Trump's big fight with Canada over dairy gets the US only $70 million more than TPP trade deal

  • Bank of America Merrill Lynch tells its clients some of the concessions in the new trade deal with Canada are "mainly symbolic."
  • "The deal includes a small reduction in protectionism for Canada's dairy farmers,” the firm's global economist Ethan Harris says. "Under the new USMCA, American dairy producers will have access to 3.59% of Canada's dairy market — slightly higher than the 3.25% they would have gotten had the US signed the Trans Pacific Partnership [TPP]."
A cow stands at the Lookout dairy farm in North Hatley, Quebec, Canada on Wednesday, Sept. 5, 2018. 
Christinne Muschi | Bloomberg | Getty Images
A cow stands at the Lookout dairy farm in North Hatley, Quebec, Canada on Wednesday, Sept. 5, 2018. 

President Donald Trump's declared victory for U.S. dairy farmers may not be as large as it seems.

On Sunday, the U.S. and Canada reached a deal to replace the North American Free Trade Agreement. The new agreement is named the USMCA — the United States-Mexico-Canada Agreement.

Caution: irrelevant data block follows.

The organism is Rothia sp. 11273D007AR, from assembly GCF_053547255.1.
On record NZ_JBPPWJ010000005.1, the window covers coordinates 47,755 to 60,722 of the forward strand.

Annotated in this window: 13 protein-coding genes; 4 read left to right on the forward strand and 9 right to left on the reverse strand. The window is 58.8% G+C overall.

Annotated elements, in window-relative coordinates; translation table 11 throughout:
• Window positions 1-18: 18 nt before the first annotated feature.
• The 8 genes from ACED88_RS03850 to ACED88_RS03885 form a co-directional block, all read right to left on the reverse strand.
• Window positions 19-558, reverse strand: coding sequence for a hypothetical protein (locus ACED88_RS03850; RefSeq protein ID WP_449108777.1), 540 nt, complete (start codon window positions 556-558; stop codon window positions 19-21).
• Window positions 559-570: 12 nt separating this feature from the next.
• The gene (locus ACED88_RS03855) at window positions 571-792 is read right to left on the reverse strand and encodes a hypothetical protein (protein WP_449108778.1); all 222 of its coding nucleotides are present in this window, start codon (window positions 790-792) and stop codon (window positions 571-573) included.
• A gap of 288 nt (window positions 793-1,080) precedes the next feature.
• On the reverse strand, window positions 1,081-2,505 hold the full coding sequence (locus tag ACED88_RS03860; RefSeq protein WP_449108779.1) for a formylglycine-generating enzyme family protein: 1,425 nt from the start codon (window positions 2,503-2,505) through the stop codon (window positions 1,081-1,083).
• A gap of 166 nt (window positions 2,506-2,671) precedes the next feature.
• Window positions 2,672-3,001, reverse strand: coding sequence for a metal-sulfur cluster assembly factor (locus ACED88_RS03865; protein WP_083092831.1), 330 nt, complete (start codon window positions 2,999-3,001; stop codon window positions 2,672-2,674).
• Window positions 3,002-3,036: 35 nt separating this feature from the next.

Trump said on social media on Monday that the USMCA will "greatly open markets" for American farmers and manufacturers.

But Bank of America Merrill Lynch told its clients some of the concessions in the new deal were "mainly symbolic," including the one Canada made for U.S. dairy farmers.

"The deal includes a small reduction in protectionism for Canada's dairy farmers," Bank of America Merrill Lynch global economist Ethan Harris said in a note to clients Tuesday. "Under the new USMCA, American dairy producers will have access to 3.59% of Canada's dairy market — slightly higher than the 3.25% they would have gotten had the US signed the Trans Pacific Partnership [TPP]."

Harris estimates the change will increase U.S. dairy exports to Canada by $70 million, or 0.0003 percent of GDP, compared to what they would have been under the TPP, from which the U.S. withdrew last year.

The economist also believes the new trade agreement with Mexico and Canada is not a sign the trade conflict with China will improve.

"The completion of the NAFTA deal does not alter our view that the US-China trade 'war' will get worse before it gets better," he said.

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